It was probably about 49 degrees out. It really wasn’t that cold. A half hour wasn’t that long. I was relaxed and unconcerned about how long it would take him. I trusted that he was doing everything he could to get back to me as efficiently as possible. I looked at my watch and it had been 23 minutes. He would be back before I knew it. And then I heard his hoot. Living on our own acreage for many years, we had a hoot we would do across the property to catch one another’s attention, or to call out to Angela. I heard this familiar call and I answered back. Soon, I saw his headlamp coming back towards me. He had brought a couple of extra layers, which I put on right away. He helped me to my feet. It was time to get out to the gate now, and the awaiting car, about a mile away. 

     Ras asked if I wanted to try to walk out with his help, or wanted him to carry me out, then said those weren't the only options. He continued, "I could bring you some more layers from the car, then I could drive home real quick and get some trekking poles for you to hike out with, or a wheelbarrow to haul you out in, or I could grab the bolt cutters and pop the lock off the gate and drive in and pick you up." These were apparently plans A through E. Ras never mentioned trying to contact a park ranger or any other authority. I assumed this course of action was further down his list, around plan Z or so. I told him I wanted to try putting some weight on my ankle and see how it went.

photo by Ras/UltraPedestrian.com

     I played around with the best way to make forward progress, either holding Ras’ arm, or hand, or neither. I moved carefully and soon got into a careful limping rhythm that worked. I held Ras’ hand, the heat from my handwarmers helping to keep his hand warm too. We had been through here a couple of nights ago, when we were out doing our 25 miler. We were each listening to our own mp3 players and just getting through mileage. Now, walking slowly, hand in hand, the experience was much different.  I was thankful for this quiet, careful walk, but also filled with gratitude that I had been able to have a long run very recently. It might now be a while.

photo by Ras/UltraPedestrian.com

     Up until the moment of the fall, I had been running quite well. I was moving fast, for me, and loving it. Ras was behind me and also enjoying his run. It had only been dark for about 15 minutes or so. The transition from the fading light of sunset to now, when it was quite dark in the trees, was gradual and evocative. When I was a backpacker and in my earlier days of trail running, I would get anxious as the light began to fade towards the end of the day. I felt nervous about being on the trail past dark. I would want to make camp if hiking, or if trail running, I would want to stay as close to my partners as possible. I wanted to be in the middle of those I was running with and turned around constantly if I was in the back. 

     With practice and a growth in confidence, I have begun to savor and love the night time miles. I enjoy the night sounds in the forest. I love focusing only on what is right in front of me on the trail, whatever it is that my headlamp is catching in its’ beam. I can let go of all of the rest. The focus becomes easier to attain and with some self-talk, I am usually able to open up and run free and less self-consciously.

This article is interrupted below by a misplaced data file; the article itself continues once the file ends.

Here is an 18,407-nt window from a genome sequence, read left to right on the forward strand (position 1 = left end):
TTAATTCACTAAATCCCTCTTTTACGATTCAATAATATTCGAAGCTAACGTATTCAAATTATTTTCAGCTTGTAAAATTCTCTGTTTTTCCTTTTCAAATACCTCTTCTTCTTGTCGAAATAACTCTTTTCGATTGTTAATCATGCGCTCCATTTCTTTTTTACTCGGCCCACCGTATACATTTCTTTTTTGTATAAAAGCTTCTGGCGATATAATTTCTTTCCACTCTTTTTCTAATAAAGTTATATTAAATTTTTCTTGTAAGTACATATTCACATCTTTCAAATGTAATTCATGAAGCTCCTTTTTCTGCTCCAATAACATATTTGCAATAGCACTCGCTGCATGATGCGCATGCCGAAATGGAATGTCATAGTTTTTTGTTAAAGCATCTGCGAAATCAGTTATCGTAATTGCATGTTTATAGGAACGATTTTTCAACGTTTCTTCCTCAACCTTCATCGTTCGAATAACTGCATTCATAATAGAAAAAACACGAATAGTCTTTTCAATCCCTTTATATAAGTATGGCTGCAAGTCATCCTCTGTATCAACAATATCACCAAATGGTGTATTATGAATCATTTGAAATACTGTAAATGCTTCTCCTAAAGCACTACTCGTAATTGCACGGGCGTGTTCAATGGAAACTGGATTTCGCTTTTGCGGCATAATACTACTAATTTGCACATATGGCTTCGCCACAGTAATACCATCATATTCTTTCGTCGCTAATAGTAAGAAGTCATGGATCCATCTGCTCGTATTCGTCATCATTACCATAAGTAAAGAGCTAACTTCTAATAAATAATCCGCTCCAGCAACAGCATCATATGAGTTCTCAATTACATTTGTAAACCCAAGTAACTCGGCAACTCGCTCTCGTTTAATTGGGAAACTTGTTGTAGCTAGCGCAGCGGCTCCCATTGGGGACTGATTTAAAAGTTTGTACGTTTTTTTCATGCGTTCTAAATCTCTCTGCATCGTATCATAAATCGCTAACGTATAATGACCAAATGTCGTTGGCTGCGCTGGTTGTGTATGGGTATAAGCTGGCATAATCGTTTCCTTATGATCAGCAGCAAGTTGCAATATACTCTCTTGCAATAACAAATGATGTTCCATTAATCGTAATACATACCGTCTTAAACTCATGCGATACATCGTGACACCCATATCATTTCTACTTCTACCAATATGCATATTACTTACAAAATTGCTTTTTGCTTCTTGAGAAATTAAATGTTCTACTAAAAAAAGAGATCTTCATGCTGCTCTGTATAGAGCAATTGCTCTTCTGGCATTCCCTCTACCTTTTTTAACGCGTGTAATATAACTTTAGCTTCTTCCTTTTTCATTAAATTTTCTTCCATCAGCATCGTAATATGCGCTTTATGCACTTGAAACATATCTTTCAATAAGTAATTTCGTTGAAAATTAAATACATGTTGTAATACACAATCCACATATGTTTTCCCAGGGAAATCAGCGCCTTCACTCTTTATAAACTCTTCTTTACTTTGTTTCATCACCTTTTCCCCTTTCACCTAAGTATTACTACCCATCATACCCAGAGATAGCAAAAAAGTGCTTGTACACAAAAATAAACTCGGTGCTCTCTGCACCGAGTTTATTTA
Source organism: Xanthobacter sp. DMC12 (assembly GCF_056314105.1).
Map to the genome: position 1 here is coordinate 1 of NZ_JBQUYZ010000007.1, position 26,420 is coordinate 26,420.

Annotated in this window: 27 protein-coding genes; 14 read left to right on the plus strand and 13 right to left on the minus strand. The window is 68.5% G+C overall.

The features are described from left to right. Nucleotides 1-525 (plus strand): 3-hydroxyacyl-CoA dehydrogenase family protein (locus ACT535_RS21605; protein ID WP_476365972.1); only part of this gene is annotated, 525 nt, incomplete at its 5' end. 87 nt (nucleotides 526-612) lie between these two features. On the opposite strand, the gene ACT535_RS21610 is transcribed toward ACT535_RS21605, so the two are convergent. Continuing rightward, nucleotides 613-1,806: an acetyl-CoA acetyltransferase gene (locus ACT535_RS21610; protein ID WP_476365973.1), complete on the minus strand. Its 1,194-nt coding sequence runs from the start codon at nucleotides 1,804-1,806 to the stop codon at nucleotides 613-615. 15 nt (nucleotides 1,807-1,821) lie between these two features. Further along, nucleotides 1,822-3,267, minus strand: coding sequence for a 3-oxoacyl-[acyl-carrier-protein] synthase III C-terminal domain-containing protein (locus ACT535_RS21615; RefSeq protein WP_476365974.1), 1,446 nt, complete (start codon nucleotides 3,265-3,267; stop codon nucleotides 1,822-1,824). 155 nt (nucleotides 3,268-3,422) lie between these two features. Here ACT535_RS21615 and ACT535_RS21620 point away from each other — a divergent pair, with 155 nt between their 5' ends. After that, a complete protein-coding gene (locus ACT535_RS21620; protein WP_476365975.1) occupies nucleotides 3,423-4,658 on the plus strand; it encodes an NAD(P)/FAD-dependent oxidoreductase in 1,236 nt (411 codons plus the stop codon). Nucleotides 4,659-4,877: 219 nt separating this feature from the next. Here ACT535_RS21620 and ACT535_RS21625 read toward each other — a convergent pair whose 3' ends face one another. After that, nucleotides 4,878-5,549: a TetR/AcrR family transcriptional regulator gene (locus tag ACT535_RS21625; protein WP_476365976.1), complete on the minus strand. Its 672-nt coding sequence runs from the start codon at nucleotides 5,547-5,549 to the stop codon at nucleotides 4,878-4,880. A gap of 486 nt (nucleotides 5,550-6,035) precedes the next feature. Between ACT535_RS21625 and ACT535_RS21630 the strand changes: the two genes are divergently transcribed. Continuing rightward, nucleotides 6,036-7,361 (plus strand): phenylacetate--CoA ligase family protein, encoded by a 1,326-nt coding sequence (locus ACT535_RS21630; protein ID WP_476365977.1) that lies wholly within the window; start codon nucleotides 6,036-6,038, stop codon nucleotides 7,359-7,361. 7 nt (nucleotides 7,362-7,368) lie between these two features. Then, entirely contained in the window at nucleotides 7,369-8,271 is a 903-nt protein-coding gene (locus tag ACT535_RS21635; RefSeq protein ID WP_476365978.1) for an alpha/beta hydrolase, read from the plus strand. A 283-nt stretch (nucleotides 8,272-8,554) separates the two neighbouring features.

I had been in this zone when my left foot landed on a big root, turning my ankle. My headlamp was in need of fresh batteries and therefore, the beam was not very bright. I could not differentiate this root from the other trail surface and it caught me completely off guard while running fast. It hurt and it took me down. But it won’t keep me down. I will see how much time I need to take off from running. I hope I can get back on the trails soon. Running trails is my therapy. The longer the mileage and the amount of time spent on the trails, the better. 

photo by Ras/UltraPedestrian.com

UPDATE as of 12/05/2016: The Road (and Trail) to Recovery

Days 1-3: Rest, Ice, Compression and Elevation.

Day 2: Evening walk on crutches around the 1/2 mile neighborhood loop.

Day 3: Half mile evening walk without crutches, very easy pace and careful foot placement. The swelling on Kathy's ankle diminishes noticeably and the bruising begins to improve.

Day 4: Return to physically demanding yard service work. 

Day 5: Two and a half hour walk/easy jog on asphalt and smooth, non-technical trail.

Day 6: One hour easy jog on smooth, non-technical trail and some asphalt. 

     Overall, Kathy's ankle is fairly stable, the majority of the swelling has subsided, and she can walk and run easily on it without pain. It's still tender, however, and it will still require time and attention for it to strengthen and heal completely. 


  1. One thing I noticed traveling at night with a headlight is that you have very little depth of field. That is it is hard to judge the distance and height of obstacles with the light so close to your line of sight. You can see things much better if the light is in your hand or attached to your body near your waist. The further you get the light away from the line of sight, the better you can see humps and bumps in the trail.

  2. Couldn't you just do a post where Kathy whines and refuses to move for six months? I am feeling really inadequate. On a serious note, we do rescue in Minneapolis (four dogs at current) and I have faced euthanasia more than 50 times. It does not get easier. Condolences about Jessie.

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  4. so just some pulled ligaments/muscles??? Your recovery plan looks rational.